I’m sure you’ve heard people say, “Enjoy every moment with your child, they grow up so fast.” The statement is so true — they do grow up fast, but when you are raising a child with a disability, “enjoy” is a word that some parents can be intimidated by.
When you first start out on your parenting journey you have all of the essentials in your backpack: diapers, wipes, bottles, blankets, etc…all of the things you anticipate needing to start this adventure. But when life hands you a sharp turn in the road and you find out your child has a disability, you have to suddenly dig deep within yourself to juggle the regular backpack with all of the essentials, while also carrying a bag that was thrown at you without warning. This extra duffel bag is usually big — it has instructions in it that are written in a different language. The text seems to be that of every professional you have met that also speak this language, but you feel like a foreigner in your new-parent skin.
You don’t understand anything inside this extra bag and are not quite sure where to begin. Because you have no other choice, you dig into this bag with all of your heart and mind. You take a crash course in this new language that has entered your life; this course is what I call “Survival Mode.” It is the automatic parent of a child with a disability sense that you were born with that allows you to gain the muscle strength to carry such a weight. You research and ask questions — you find others along the path that may have a bag that looks like yours and maybe is even a little bigger than yours, and you see that they are still walking upright — they seem to have no problems with the extra weight so you walk behind them, and want to follow in their footsteps. You want to know how long they have been in “Survival Mode” and how they are still walking because you are sweating and out of breath, but they seem to be fine (in good shape) and they have endured the journey and are surviving.
All the while you and others are on this road, all of us in different legs of the journey are still carrying the essential backpack. The feedings, the diaper changes and the everyday parent decisions are still on our shoulders. They haven’t taken a back seat to the “Survival Mode” duffel bag, they still need to be attended to. Many of us are also caring for a few other kids who have their own book bag….and a household and often times a job outside of the home.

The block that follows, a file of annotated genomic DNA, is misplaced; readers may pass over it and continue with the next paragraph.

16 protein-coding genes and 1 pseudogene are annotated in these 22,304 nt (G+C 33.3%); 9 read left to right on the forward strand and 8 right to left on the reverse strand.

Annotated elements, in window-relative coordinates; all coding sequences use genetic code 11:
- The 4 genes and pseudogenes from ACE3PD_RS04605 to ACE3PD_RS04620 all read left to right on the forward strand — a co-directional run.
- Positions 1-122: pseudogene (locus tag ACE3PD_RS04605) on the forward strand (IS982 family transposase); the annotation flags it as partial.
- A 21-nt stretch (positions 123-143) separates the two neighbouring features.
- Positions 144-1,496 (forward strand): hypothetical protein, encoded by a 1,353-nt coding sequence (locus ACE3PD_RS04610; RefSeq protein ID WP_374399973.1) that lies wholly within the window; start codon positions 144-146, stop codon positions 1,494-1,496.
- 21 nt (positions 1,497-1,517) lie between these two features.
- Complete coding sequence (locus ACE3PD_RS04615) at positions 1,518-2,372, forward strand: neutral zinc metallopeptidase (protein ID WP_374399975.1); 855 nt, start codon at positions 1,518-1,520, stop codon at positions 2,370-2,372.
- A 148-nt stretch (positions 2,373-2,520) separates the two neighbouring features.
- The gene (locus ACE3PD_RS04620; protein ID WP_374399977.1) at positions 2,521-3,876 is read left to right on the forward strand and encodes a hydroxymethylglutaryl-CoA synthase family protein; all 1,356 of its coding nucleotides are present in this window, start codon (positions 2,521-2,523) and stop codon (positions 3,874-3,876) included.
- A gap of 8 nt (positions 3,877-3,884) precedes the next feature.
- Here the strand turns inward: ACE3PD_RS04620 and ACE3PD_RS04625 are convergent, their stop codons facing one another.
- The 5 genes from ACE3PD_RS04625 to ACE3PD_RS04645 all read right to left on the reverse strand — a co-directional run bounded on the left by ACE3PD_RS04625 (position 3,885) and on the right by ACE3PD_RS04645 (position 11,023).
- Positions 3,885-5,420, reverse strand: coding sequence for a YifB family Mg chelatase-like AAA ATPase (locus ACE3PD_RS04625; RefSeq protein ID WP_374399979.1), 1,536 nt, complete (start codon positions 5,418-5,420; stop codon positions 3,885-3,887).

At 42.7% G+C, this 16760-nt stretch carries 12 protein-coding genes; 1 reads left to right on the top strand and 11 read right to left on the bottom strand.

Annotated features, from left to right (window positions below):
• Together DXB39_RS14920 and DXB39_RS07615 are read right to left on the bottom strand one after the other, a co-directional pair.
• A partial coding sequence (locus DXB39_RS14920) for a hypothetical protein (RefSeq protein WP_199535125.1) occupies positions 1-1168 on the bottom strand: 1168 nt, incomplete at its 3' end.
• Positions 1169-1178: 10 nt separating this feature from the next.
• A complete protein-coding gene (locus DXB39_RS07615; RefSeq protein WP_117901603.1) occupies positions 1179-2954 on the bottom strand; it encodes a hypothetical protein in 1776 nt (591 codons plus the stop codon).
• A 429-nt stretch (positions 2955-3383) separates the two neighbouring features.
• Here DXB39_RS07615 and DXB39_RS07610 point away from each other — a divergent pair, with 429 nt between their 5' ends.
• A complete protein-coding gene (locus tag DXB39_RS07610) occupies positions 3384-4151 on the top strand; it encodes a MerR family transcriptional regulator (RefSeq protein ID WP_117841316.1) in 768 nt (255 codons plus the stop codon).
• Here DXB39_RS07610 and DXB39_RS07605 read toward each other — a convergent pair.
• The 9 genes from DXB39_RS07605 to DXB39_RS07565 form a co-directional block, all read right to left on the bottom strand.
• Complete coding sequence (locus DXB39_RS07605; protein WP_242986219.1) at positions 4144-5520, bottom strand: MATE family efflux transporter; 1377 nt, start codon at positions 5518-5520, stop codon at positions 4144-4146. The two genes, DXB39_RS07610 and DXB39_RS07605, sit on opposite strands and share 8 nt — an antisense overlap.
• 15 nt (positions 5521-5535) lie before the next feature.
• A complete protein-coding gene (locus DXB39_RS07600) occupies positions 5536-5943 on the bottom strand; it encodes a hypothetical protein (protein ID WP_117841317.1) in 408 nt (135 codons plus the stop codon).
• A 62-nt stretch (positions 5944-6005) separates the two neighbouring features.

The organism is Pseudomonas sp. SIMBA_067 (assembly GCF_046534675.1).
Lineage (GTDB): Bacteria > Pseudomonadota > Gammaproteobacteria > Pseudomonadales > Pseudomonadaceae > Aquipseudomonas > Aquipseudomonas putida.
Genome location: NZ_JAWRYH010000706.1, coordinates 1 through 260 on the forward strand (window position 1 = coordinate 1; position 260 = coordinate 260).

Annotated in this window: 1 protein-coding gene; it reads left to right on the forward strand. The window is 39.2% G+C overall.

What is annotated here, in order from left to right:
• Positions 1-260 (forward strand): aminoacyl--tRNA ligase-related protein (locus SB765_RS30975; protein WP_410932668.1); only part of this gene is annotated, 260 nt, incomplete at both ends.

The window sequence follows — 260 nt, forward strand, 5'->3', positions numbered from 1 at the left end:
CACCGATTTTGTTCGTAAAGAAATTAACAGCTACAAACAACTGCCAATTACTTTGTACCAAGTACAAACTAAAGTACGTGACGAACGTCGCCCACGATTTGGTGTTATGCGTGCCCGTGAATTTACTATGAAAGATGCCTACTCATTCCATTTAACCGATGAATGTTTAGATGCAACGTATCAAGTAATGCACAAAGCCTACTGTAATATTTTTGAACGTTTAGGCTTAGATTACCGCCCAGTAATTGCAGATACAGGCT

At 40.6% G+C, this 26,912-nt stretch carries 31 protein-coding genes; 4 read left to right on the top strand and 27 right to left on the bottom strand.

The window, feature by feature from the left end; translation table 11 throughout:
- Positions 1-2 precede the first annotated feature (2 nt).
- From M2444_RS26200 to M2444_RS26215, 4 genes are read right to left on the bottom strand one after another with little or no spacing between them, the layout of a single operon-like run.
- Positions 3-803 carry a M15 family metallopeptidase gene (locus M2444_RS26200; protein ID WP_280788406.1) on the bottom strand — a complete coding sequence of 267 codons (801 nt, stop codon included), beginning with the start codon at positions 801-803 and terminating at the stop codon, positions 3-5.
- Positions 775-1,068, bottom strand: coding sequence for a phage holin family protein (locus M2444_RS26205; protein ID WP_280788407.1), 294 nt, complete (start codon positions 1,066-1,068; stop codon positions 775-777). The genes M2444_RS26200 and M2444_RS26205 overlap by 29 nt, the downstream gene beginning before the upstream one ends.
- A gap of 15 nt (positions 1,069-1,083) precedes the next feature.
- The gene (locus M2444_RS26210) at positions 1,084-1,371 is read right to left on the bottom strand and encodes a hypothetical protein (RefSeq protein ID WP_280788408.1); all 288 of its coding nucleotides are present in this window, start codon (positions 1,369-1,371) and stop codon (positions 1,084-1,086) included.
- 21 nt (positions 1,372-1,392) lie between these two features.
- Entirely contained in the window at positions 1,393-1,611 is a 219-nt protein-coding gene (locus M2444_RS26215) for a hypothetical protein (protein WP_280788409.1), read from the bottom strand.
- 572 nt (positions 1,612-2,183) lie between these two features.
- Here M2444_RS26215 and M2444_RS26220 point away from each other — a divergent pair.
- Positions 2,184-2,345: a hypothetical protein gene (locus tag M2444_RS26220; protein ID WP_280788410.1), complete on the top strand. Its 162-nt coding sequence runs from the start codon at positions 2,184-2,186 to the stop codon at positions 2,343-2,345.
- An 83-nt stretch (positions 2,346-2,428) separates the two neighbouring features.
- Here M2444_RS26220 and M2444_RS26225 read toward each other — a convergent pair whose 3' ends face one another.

So as we are wrestling with all of these things on our shoulders as we walk on our journey. How are we supposed to take the time to “enjoy” the scenery? How do we take in all the sights and sounds that we notice along the way and continue to be effective?
It takes time and intentionality. My prayer for you today is that you will learn to stop and zip up the duffel bag, take a deep breath and truly take in the beauty that is all around you. The beauty of the smiles, the small milestones that are being met — and celebrate them.
The milestones may not look like those of the parents who are only carrying a regular backpack — and that’s OK. Train yourself to see the small victories — focus on the good, not the bad…the cans, not the cant’s. So one day, when you are standing at one of the many hills that you have climbed while the contents of your duffel bag are scattered all over the street, you can hold your head up high and be proud of yourself, knowing that you truly are surviving “Survival Mode.” You are transforming from surviving to thriving, and enjoying every step.